Update: We've now added Fire Emblem Engage to this recently retooled, reader-ranked list governed by each game's respective User Rating in our database. Read on for more details on how to rate the ones you've played and, potentially, influence the ranking below...
It might have taken a while for Nintendo's premier SRPG series to find its feet in the West, but the storming success of 2019's Fire Emblem: Three Houses on Switch proved that Intelligent Systems' turn-based strategy series is now up there with the Marios and the Zeldas in terms of hallowed Nintendo franchises. With so many entries and nary a low point among them, it's about time we invited you, dear readers, to wrangle them into a ranked list ahead of the upcoming launch of the latest game in the series, Fire Emblem Engage.
The ranked list you see below has been transformed from a Nintendo Life-ranked team list into a reader-ranked version based on each game's User Ratings on this here website. It contains every game to be officially released in the West, which means it doesn't include Japan-only Fire Emblem games that never officially left their homeland.
That means you won't find the Super Famicom trio Mystery of the Emblem (in its original or 'New' form), nor Genealogy of the Holy War, Thracia 776, The Binding Blade on GBA, or the ephemeral BS Fire Emblem for the Satellaview. We've got our fingers crossed for rereleases/remakes of those Japan-only treasures, but in the meantime, we'll have to 'make do' with the little lot below.
We have included the Warriors spin-offs and mobile game Fire Emblem Heroes, as well as Tokyo Mirage Sessions #FE (Encore), even though it's really a Shin Megami Tensei game with Fire Emblem cameos. What's that? You don't approve of their inclusion? Simply pluck them mentally from the list and you're good to go — such is the beauty of this User Rating-led system. Hurrah! If there's one thing that's clear from the selection below, it's that the overall quality of this series rivals the Mario and Zelda franchises in terms of consistency; it's not really possible to play a 'bad' Fire Emblem game.
Remember: This ranking is not set in stone! Registered Nintendo Life users can click on the stars below and rate the games out of 10. The list order is created from those fluid NL User Ratings and is therefore subject to change, even after publication. If you've previously rated these games in our database, thank you! If not, you can add your score to the game at any time, present or future, and it will still count and potentially influence the order,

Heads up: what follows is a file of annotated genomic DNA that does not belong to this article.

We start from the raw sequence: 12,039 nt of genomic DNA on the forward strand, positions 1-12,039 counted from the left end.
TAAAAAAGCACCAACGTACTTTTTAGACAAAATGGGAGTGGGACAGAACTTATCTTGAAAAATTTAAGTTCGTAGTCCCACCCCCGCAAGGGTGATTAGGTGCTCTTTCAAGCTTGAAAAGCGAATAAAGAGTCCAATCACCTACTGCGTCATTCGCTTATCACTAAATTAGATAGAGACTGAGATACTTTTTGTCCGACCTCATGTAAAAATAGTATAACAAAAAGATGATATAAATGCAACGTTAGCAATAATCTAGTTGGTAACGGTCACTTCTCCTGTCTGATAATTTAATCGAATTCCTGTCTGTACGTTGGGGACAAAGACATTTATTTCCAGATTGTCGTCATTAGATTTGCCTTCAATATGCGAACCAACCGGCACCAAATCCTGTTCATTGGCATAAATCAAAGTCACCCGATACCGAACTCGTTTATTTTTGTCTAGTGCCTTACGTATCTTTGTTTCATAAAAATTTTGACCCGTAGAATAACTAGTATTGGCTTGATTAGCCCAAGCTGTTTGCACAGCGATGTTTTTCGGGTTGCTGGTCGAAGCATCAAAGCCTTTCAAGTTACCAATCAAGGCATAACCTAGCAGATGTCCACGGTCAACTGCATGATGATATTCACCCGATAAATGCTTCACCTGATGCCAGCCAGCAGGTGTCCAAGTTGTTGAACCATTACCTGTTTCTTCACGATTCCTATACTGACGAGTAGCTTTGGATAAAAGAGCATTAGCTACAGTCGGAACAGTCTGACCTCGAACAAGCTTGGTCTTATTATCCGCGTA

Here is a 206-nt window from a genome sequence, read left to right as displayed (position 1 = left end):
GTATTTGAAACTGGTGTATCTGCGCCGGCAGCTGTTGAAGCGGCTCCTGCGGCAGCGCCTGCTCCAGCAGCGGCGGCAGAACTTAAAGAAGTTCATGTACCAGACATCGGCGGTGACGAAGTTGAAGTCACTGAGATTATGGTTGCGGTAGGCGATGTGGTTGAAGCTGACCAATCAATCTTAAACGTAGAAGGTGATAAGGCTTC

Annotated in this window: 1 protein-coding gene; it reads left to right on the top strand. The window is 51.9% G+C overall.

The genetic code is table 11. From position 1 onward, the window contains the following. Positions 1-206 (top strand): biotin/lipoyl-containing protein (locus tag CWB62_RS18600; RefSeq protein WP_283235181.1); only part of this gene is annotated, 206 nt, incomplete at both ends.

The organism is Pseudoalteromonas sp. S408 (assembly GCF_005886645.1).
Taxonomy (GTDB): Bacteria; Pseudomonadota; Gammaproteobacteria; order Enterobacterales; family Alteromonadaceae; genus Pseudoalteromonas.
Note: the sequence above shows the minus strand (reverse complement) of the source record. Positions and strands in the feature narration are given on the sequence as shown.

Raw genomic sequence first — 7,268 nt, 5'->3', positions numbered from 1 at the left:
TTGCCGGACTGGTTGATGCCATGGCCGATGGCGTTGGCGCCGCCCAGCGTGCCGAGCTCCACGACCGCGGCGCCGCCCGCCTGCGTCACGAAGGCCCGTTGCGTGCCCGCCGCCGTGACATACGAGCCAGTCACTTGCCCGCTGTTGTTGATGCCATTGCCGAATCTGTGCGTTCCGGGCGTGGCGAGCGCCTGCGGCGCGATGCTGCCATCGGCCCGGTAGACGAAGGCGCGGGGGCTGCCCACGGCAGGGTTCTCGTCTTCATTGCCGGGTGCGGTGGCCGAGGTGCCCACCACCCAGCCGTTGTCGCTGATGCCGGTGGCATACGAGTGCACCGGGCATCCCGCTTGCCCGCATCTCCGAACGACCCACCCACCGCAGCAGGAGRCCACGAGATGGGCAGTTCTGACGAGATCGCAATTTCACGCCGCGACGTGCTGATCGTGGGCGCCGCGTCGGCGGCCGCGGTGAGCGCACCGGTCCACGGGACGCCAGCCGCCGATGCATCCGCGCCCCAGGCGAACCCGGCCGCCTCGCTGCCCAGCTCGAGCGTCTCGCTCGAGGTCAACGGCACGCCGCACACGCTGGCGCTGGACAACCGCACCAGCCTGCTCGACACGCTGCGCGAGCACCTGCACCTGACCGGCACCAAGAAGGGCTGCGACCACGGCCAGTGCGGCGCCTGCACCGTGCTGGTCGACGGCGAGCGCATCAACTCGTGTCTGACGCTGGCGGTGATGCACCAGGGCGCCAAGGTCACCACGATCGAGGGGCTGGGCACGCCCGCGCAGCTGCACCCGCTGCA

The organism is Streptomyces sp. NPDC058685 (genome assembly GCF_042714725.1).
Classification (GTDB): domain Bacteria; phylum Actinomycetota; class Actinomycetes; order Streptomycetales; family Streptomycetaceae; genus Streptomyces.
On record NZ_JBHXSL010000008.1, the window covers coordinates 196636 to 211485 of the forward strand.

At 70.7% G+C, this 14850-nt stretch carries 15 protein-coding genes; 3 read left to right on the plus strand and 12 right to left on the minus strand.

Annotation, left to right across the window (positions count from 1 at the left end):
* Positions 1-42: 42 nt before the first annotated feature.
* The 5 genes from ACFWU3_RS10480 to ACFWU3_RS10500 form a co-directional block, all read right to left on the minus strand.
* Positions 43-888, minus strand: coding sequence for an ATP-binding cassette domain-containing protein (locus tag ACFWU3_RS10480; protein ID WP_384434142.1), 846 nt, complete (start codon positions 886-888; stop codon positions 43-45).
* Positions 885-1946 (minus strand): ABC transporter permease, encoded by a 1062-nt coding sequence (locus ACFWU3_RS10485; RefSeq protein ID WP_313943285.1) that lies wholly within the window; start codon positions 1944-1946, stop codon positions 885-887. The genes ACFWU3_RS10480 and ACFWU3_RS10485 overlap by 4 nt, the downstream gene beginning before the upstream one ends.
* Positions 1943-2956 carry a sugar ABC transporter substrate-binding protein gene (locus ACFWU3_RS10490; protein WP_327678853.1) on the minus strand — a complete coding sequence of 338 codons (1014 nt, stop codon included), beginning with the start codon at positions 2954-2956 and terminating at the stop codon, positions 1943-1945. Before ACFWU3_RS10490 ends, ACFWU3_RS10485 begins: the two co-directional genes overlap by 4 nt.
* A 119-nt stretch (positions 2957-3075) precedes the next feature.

So, climb aboard your mounts if you've got 'em, and prepare for battle as we countdown the best Fire Emblem games ever, as ranked by you lovely people.
Note. To avoid some duplication, we have excluded straight ports of games that are now available on Switch (so no New 3DS Fire Emblem Warriors or Wii U Tokyo Mirage Sessions). We have, however, kept the Shadow Dragon DS remake. Enjoy!
It was lovely to see Fire Emblem: Shadow Dragon & the Blade of Light finally localised for the West (in its original Famicom form, no less), but while we can appreciate the foundation this first game in the series put down, it's tough to return to this comparatively restrictive 8-bit version of the series' turn-based gameplay, even with a sound understanding of its historical context and a healthy adoration of the series. Fans will get a kick out of it, and the new features introduced make it less of a grind than it might be, but all but the most devoted FE aficionados will find it difficult to enjoy this one after 30 years of iteration and improvement.
In pure revenue terms, this mobile entry in the series is hugely popular and it's not without a certain charm. The fact that Fire Emblem Heroes costs nothing to try is certainly a positive, although the mobile game's trademark timed mechanics and mixture of currencies will no doubt rub series veterans the wrong way.
As a one-handed, 'lite' interpretation of the series, it's not bad at all, although its battles quickly become repetitive once you've built a strong team and the gatcha mechanic used to 'discover' new allies moves away from the careful weaving of core gameplay, narrative, and character relationships which makes the Fire Emblem formula so special.
Love 'em or hate 'em, Koei Tecmo's Dynasty Warriors games have a loyal, passionate fanbase and the steady stream of crossover Musou games has helped keep the formula fresh and given fans of other franchises an attractive entry point into the world of Warriors. Zelda fans have the Hyrule Warriors series and Fire Emblem enthusiasts have their predictably named crossovers, too.